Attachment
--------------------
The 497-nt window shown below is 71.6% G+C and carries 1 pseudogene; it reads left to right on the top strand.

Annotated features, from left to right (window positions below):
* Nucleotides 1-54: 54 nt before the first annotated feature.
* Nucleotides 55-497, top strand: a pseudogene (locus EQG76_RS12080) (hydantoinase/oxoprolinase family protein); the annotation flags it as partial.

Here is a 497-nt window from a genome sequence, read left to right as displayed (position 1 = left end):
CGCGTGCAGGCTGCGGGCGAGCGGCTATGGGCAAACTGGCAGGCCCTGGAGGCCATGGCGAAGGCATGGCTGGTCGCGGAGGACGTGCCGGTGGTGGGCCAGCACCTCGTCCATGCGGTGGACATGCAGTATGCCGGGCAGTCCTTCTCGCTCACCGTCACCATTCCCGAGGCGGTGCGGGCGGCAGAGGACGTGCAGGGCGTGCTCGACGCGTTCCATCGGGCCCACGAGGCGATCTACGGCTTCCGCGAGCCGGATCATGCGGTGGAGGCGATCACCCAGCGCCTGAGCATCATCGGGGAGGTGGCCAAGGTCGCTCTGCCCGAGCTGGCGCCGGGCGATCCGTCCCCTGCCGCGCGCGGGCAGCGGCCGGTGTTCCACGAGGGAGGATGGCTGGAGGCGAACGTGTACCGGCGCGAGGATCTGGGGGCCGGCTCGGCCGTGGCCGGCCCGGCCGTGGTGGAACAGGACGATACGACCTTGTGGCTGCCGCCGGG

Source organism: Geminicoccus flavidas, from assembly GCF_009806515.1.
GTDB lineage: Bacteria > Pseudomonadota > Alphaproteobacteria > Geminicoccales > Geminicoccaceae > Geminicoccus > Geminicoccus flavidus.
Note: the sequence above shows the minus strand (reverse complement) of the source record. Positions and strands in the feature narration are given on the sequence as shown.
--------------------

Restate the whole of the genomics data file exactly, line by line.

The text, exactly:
The 497-nt window shown below is 71.6% G+C and carries 1 pseudogene; it reads left to right on the top strand.

Annotated features, from left to right (window positions below):
* Nucleotides 1-54: 54 nt before the first annotated feature.
* Nucleotides 55-497, top strand: a pseudogene (locus EQG76_RS12080) (hydantoinase/oxoprolinase family protein); the annotation flags it as partial.

Here is a 497-nt window from a genome sequence, read left to right as displayed (position 1 = left end):
CGCGTGCAGGCTGCGGGCGAGCGGCTATGGGCAAACTGGCAGGCCCTGGAGGCCATGGCGAAGGCATGGCTGGTCGCGGAGGACGTGCCGGTGGTGGGCCAGCACCTCGTCCATGCGGTGGACATGCAGTATGCCGGGCAGTCCTTCTCGCTCACCGTCACCATTCCCGAGGCGGTGCGGGCGGCAGAGGACGTGCAGGGCGTGCTCGACGCGTTCCATCGGGCCCACGAGGCGATCTACGGCTTCCGCGAGCCGGATCATGCGGTGGAGGCGATCACCCAGCGCCTGAGCATCATCGGGGAGGTGGCCAAGGTCGCTCTGCCCGAGCTGGCGCCGGGCGATCCGTCCCCTGCCGCGCGCGGGCAGCGGCCGGTGTTCCACGAGGGAGGATGGCTGGAGGCGAACGTGTACCGGCGCGAGGATCTGGGGGCCGGCTCGGCCGTGGCCGGCCCGGCCGTGGTGGAACAGGACGATACGACCTTGTGGCTGCCGCCGGG

Source organism: Geminicoccus flavidas, from assembly GCF_009806515.1.
GTDB lineage: Bacteria > Pseudomonadota > Alphaproteobacteria > Geminicoccales > Geminicoccaceae > Geminicoccus > Geminicoccus flavidus.
Note: the sequence above shows the minus strand (reverse complement) of the source record. Positions and strands in the feature narration are given on the sequence as shown.